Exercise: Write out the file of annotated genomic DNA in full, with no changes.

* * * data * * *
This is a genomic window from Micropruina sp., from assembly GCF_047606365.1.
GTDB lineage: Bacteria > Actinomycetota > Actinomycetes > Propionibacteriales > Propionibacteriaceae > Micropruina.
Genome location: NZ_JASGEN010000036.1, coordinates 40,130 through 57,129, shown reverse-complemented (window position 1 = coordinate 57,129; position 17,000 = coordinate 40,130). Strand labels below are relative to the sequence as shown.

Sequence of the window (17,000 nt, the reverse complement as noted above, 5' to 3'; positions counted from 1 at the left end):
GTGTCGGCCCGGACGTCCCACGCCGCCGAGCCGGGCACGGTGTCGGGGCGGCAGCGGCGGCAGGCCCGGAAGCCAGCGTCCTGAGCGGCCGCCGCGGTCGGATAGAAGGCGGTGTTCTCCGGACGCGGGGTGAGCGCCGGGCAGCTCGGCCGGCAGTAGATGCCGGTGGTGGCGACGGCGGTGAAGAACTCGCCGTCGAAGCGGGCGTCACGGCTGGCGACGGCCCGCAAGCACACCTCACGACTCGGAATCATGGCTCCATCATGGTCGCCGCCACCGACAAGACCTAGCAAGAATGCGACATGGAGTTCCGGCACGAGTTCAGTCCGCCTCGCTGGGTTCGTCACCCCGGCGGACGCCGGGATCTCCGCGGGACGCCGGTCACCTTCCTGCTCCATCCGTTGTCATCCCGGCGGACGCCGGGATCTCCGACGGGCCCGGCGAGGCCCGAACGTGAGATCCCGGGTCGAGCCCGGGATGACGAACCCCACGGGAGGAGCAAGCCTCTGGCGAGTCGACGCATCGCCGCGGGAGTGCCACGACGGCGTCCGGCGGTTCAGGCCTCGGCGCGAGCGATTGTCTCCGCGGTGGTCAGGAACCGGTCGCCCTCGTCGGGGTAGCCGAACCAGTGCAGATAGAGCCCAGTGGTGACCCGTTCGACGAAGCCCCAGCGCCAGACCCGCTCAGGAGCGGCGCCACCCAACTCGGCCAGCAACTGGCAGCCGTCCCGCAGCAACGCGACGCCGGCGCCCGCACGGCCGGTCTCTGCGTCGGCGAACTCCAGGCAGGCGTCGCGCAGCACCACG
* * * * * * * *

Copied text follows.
This is a genomic window from Micropruina sp., from assembly GCF_047606365.1.
GTDB lineage: Bacteria > Actinomycetota > Actinomycetes > Propionibacteriales > Propionibacteriaceae > Micropruina.
Genome location: NZ_JASGEN010000036.1, coordinates 40,130 through 57,129, shown reverse-complemented (window position 1 = coordinate 57,129; position 17,000 = coordinate 40,130). Strand labels below are relative to the sequence as shown.

Sequence of the window (17,000 nt, the reverse complement as noted above, 5' to 3'; positions counted from 1 at the left end):
GTGTCGGCCCGGACGTCCCACGCCGCCGAGCCGGGCACGGTGTCGGGGCGGCAGCGGCGGCAGGCCCGGAAGCCAGCGTCCTGAGCGGCCGCCGCGGTCGGATAGAAGGCGGTGTTCTCCGGACGCGGGGTGAGCGCCGGGCAGCTCGGCCGGCAGTAGATGCCGGTGGTGGCGACGGCGGTGAAGAACTCGCCGTCGAAGCGGGCGTCACGGCTGGCGACGGCCCGCAAGCACACCTCACGACTCGGAATCATGGCTCCATCATGGTCGCCGCCACCGACAAGACCTAGCAAGAATGCGACATGGAGTTCCGGCACGAGTTCAGTCCGCCTCGCTGGGTTCGTCACCCCGGCGGACGCCGGGATCTCCGCGGGACGCCGGTCACCTTCCTGCTCCATCCGTTGTCATCCCGGCGGACGCCGGGATCTCCGACGGGCCCGGCGAGGCCCGAACGTGAGATCCCGGGTCGAGCCCGGGATGACGAACCCCACGGGAGGAGCAAGCCTCTGGCGAGTCGACGCATCGCCGCGGGAGTGCCACGACGGCGTCCGGCGGTTCAGGCCTCGGCGCGAGCGATTGTCTCCGCGGTGGTCAGGAACCGGTCGCCCTCGTCGGGGTAGCCGAACCAGTGCAGATAGAGCCCAGTGGTGACCCGTTCGACGAAGCCCCAGCGCCAGACCCGCTCAGGAGCGGCGCCACCCAACTCGGCCAGCAACTGGCAGCCGTCCCGCAGCAACGCGACGCCGGCGCCCGCACGGCCGGTCTCTGCGTCGGCGAACTCCAGGCAGGCGTCGCGCAGCACCACG